MachineMachine /stream - tagged with object en-us LifePress <![CDATA[Artistry and Agency in a World of Vibrant Matter]]>

Hosted by the Vera List Center for Art and Politics

Jane Bennett - Powers of the Hoard: Artistry and Agency in a World of Vibrant Matter

How can objects sometimes be vibrant things with an effective presence independent of the words, images, and feelings they may provoke in humans? This question is posed by Political theorist Jane Bennett delivers the inaugural lecture as the Vera List Center for Art and Politics embarks on a two-year exploration of "Thingness," the nature of matter. In the face of virtual realities, social media and disembodied existences, the center's programs will focus on the material conditions of our lives.

Jane Bennet is a professor of Political Science at the Johns Hopkins University. In her latest book Vibrant Matter: A Political Ecology of Things (Duke, 2010), she asks how our politics might approach public concerns were we to seriously consider not just our human experience of things but the things themselves. How is it that things can elide their status as possessions, tools, or aesthetic objects and manifest traces of independence and vitality? Following the tangled threads that link vibrant materialities, human selves, and the "agentic assemblages" they form, Bennett examines what hoarders, people who are preternaturally attuned to "things," can teach us about the agency, causality, and artistry in a world overflowing with stuff. Professor Bennet is a founding member of the journal Theory & Event, and is currently working on a project on over-consumption, new ecologies, and Walt Whitman's materialism.

*Location:Theresa Lang Community and Student Center, Arnhold Hall, 55 West 13th Street, 2nd floor Tuesday, September 13, 2011 6:30 p.m.

Wed, 18 Feb 2015 13:31:32 -0800
<![CDATA[Takeshi Murata Made An Animated Sculpture That Melts Into Itself | The Creators Project]]>

This past weekend, digital-art impresario Takeshi Murata premiered new work at gallery Ratio 3's space at the Frieze art fair.

Wed, 21 May 2014 13:29:43 -0700
<![CDATA[Google’s Earth]]>

“I ACTUALLY think most people don’t want Google to answer their questions,” said the search giant’s chief executive, Eric Schmidt, in a recent and controversial interview. “They want Google to tell them what they should be doing next.” Do we really desire Google to tell us what we should be doing next? I believe that we do, though with some rather complicated qualifiers.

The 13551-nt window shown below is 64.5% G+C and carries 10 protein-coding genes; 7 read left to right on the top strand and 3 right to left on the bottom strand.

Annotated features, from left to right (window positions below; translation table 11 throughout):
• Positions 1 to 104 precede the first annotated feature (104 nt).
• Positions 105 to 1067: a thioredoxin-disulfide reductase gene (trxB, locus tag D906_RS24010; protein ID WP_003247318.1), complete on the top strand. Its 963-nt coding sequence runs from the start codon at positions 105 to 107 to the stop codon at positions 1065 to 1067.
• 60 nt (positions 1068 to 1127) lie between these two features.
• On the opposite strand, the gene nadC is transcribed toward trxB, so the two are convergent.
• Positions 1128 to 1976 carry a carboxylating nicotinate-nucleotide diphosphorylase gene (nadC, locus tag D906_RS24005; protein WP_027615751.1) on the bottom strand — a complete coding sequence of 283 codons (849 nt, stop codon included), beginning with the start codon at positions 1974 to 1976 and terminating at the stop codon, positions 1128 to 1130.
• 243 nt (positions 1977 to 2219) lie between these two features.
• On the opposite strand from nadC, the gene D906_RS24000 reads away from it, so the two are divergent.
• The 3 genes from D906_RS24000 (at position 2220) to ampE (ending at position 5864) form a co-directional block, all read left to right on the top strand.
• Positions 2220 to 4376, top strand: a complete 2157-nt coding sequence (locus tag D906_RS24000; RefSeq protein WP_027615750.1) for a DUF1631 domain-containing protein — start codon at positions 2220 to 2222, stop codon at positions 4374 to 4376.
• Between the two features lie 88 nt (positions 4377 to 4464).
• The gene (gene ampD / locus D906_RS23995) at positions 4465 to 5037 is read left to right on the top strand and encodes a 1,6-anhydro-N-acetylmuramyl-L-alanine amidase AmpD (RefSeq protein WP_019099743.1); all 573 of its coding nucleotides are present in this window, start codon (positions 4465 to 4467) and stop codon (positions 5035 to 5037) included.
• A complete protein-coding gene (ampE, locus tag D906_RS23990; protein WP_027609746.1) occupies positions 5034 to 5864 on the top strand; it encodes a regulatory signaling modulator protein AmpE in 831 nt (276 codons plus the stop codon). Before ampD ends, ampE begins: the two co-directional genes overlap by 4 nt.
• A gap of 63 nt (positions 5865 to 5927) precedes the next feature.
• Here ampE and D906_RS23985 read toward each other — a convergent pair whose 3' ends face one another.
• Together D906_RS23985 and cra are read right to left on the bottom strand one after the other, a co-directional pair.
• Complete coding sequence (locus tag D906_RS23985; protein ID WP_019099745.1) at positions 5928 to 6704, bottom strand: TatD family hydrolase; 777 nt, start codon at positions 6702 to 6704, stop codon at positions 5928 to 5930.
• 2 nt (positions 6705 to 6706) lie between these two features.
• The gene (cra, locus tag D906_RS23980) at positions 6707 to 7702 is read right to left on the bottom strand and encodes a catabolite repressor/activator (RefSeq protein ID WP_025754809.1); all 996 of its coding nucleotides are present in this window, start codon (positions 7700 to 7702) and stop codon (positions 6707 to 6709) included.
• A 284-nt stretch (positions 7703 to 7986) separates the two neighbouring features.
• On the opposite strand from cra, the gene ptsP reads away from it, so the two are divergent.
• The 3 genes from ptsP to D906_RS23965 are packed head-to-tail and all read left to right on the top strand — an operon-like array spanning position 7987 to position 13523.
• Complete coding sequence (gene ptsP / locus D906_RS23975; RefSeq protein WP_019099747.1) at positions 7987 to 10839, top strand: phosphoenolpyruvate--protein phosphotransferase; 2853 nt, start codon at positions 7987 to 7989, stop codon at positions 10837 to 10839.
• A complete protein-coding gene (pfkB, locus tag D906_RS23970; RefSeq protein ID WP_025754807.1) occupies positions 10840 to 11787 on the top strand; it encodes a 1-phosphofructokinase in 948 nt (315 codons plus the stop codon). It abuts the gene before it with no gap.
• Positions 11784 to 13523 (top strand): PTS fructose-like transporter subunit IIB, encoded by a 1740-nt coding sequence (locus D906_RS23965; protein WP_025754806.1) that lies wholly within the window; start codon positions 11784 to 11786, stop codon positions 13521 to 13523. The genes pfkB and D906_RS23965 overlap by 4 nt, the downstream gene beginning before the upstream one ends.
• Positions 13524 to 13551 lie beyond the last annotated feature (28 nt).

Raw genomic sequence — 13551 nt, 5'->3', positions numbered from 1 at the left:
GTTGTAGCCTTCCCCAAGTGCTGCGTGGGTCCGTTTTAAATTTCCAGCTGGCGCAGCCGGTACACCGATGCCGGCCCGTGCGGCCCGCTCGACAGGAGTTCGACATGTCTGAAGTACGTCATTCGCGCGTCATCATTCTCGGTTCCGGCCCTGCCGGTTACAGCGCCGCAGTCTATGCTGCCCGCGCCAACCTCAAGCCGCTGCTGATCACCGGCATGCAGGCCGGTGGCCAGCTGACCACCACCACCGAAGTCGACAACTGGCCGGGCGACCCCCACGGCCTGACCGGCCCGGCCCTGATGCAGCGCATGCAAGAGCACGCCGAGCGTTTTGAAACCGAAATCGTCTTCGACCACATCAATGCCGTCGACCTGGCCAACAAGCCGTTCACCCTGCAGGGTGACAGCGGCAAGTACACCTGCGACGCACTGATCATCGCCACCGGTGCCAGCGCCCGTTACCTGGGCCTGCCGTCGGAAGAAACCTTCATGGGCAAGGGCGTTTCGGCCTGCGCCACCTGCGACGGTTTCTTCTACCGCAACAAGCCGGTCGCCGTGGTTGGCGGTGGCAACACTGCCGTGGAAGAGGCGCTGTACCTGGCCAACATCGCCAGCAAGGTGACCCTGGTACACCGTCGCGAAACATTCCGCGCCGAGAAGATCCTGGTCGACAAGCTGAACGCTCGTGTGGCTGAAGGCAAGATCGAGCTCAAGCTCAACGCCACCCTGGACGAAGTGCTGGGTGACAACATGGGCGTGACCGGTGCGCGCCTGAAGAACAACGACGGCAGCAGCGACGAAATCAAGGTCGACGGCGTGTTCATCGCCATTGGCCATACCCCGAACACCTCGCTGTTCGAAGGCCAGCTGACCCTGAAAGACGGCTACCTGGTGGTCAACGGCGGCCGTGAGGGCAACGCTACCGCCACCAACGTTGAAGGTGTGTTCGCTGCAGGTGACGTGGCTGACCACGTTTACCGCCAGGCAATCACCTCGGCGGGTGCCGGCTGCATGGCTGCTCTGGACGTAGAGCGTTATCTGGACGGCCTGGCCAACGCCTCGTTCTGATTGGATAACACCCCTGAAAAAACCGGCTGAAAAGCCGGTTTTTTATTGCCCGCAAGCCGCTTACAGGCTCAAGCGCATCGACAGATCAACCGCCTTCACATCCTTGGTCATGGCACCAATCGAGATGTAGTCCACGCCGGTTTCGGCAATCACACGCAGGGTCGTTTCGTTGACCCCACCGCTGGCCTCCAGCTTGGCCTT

Science fiction never imagined Google, but it certainly imagined computers that would advise us what to do. HAL 9000, in “2001: A Space Odyssey,” will forever come to mind, his advice, we assume, eminently reliable — before his malfunction. But HAL was a discrete entity, a genie in a bottle, something we imagined owning or being assigned. Google is a distributed entity, a two-way membrane, a game-changing tool on the order of the equally handy flint hand ax, with which we chop our way through the very densest thickets of information. Google is all of those things, and a very large and powerful corporation to boot.

We have yet to take Google’s measure. We’ve seen nothing like it before, and we already perceive much of our world through it. We would all very much like to be sagely and reliably advised by our own private genie; we would like the genie to make the world more transparent, more easily navigable. Google does that for us: it makes everything in the world accessible to everyone, and everyone accessible to the world. But we see everyone looking in, and blame Google.

Google is not ours. Which feels confusing, because we are its unpaid content-providers, in one way or another. We generate product for Google, our every search a minuscule contribution. Google is made of us, a sort of coral reef of human minds and their products. And still we balk at Mr. Schmidt’s claim that we want Google to tell us what to do next. Is he saying that when we search for dinner recommendations, Google might recommend a movie instead? If our genie recommended the movie, I imagine we’d go, intrigued. If Google did that, I imagine, we’d bridle, then begin our next search.

We never imagined that artificial intelligence would be like this. We imagined discrete entities. Genies. We also seldom imagined (in spite of ample evidence) that emergent technologies would leave legislation in the dust, yet they do. In a world characterized by technologically driven change, we necessarily legislate after the fact, perpetually scrambling to catch up, while the core architectures of the future, increasingly, are erected by entities like Google.